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Thread: Bannock

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    Quote Originally Posted by anubis1335 View Post
    If you put the dry mix in a ziplock you can just add water to the mix in the bag, cut a corner off the zipolock bag and pipe it into your skillet.

    What i use is

    1 cup ap flour
    1 tsp baking powder
    1 tsp salt
    Add enough water to make a thick pancake like batter in the bag..mix by squishing it all aroundin the ziplock baggie(no mess!) then pipe it into our skillet. Takes all the mess outta the process
    very good idea, im new to the bannock as well and never tried it. Hope to give it a try this winter at home before I attempt it in the field.

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    In the past year, I copied a bannock recipe from this forum - 2 cups flour, 1/3 cup powdered milk, 3 teaspoon sugar, 2 teaspoon baking powder and 1 teaspoon salt - and have made bannock on several occasions. Earlier today, I got the wild idea of mixing in some chopped pepperoni, chopped cheese, chopped jalapeno peppers and some sliced green olives. I was very pleased with the result and want to do it again with a small Dutch oven.

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    If you placed the bannock in a canvas bag, wouldn't you then have to wash the bag before re-using it? Also, does anyone use butter in theirs?

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    Sourdough Blackberry Bannock by Schwert




    Bannock in its simplest form is a great trail bread that consists of flour, water, salt and some leavening agent. Leavening can be achieved with either baking powder, soda or sourdough yeast starter. This pictorial recipe uses a sourdough yeast starter and blackberries to make a semi-sweet bannock. The basic sourdough sponge can be used for many breadstuffs with just minor variations in the process.

    Infinite sourdough variations can be used to produce bannock and many other excellent types of bread. This semi-sweet dough with berries makes for a great trail lunch with cheese.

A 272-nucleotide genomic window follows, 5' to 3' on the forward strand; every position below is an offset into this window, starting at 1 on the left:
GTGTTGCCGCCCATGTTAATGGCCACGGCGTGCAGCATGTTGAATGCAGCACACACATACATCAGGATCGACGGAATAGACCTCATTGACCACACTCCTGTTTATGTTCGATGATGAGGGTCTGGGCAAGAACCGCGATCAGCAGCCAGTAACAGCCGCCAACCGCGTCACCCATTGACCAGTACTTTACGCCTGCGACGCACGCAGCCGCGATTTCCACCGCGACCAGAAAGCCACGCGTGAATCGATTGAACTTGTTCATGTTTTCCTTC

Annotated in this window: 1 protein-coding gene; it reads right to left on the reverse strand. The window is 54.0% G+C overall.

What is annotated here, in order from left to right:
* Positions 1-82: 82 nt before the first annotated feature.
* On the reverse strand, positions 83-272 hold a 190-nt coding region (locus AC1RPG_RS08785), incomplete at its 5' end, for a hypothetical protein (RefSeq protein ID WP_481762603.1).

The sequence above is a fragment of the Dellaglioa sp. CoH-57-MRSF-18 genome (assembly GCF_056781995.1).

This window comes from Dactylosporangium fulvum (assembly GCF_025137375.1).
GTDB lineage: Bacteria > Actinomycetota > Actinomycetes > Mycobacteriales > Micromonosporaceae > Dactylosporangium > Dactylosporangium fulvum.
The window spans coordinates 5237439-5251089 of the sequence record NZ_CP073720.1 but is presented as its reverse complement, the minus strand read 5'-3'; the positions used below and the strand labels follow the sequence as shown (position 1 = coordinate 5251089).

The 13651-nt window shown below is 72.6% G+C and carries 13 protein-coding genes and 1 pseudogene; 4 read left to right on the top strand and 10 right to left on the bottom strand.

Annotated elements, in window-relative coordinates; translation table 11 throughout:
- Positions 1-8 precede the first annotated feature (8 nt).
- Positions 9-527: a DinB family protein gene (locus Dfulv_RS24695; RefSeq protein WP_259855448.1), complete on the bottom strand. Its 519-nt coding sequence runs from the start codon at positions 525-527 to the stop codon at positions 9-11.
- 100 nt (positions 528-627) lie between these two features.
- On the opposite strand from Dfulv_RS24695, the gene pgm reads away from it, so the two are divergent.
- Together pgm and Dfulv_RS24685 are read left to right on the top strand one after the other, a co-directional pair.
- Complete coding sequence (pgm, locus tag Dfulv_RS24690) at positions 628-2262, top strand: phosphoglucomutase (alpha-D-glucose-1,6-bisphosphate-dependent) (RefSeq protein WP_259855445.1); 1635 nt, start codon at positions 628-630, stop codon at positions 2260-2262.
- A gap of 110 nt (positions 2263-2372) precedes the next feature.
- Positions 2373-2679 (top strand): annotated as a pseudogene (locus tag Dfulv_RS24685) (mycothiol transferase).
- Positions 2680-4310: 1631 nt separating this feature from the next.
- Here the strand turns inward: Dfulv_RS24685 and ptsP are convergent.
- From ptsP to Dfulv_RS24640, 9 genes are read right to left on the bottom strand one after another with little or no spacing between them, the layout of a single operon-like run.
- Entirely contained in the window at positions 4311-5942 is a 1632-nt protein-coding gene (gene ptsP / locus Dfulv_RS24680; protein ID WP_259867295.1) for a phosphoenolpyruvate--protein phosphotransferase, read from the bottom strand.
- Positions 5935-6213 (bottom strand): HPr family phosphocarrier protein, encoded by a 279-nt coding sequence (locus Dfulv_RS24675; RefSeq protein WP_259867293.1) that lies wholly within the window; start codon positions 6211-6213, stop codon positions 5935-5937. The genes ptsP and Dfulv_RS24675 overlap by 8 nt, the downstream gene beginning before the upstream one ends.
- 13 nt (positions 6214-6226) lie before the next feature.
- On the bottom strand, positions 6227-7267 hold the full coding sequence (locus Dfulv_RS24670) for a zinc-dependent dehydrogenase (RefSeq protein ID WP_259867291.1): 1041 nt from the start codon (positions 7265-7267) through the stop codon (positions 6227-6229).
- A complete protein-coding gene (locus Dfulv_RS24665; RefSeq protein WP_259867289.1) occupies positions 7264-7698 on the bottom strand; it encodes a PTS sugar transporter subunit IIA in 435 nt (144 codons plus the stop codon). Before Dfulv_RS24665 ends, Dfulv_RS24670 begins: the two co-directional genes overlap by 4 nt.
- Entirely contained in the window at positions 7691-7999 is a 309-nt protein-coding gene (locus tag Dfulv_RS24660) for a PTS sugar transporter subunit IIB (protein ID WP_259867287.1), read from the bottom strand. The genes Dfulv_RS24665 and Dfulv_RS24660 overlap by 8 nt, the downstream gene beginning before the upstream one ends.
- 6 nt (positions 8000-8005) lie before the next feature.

Sourdough starter, this one is about 12 years old and this is what it looks like after a week of non-use. Not terribly attractive but nice and sour with a hint of alcohol aroma. This starter was made long ago with water, flour and a cake of bread yeast. I keep a small jar in the refrigerator as an emergency backup in case this main working batch somehow goes bad. But I have never had to restore this one.

    Sourdough Starter, dormant I mixed up the starter, and removed about a cup of the starter to a separate bowl. I added about a half cup of water and less than a cup of flour to the starter to replace the bit used. I keep this like a thin pancake batter in consistency.

    Refresh Starter I add honey (2+ tablespoons or so) and some flour to the starter, mix, cover and let rest for a while. This is still batter-like but much thicker than the starter. Sometimes I allow this sponge to work overnight other times an hour or so. This step is useful if the starter has not been used for a long time. This allows the poor dormant yeast spores to realize they have just entered the good life....of course, if they knew the oven was coming....well the celebration would probably be a bit less intense...

    Add Honey to Bannock batter
    Add flour to Bannock batter After it is obvious the yeast has woken up (bubbles in the sponge), I added milk or in this case heavy cream (did not have any milk), and stir in more flour and some salt ( half-teaspoon) to make a soft dough. Water works just as well, but milk or cream makes for a richer dough.

    Add cream to sponge To the soft dough, I add about teaspoon of soda, this both neutralized some of the acid in the starter and produces carbon dioxide to assist with the raising. I do this very near the end of mixing and folding to keep the gas formed in the acid-base reaction in the dough as much as possible. I turn this out on a floured board and knead a few turns. Not like making bread, but just enough to distribute the soda evenly and make a flat somewhat sticky cake.

    Add soda to soft dough In this case, I added some frozen blackberries picked last summer.

    Fold in fruit Drop it into a buttered iron pan and allow to rise for as long as you want (I waited about 4 hours, but this all depends on temperature and yeast activity). For me, I need a minimum of 2 hours and have gone as long as 8 on cool days, but too long you run the risk of huge gas bubbles that can fall.

    then bake Bake at 350 degrees until done, (30-40 minutes or so), the bannock will sound hollow when thumped.

    Done, break and eat This can also be baked in a dutch oven with coals on a campfire, or even slowly fried over coals, then the pan propped up to bake the top. Reflector oven baking of bannock is next on my list of things to do. Mostly I bake these in an indoor oven. Outdoor cooking requires a bit of attention to control the heat but the results are generally good and the outside experience flavors the end result, no matter the actual precison of the baking.

    Notes:

    Baking powder can be used instead of soda, and the bannock can be baked without waiting for the yeast to rise, but this makes for a bit less desirable bannock in my opinion.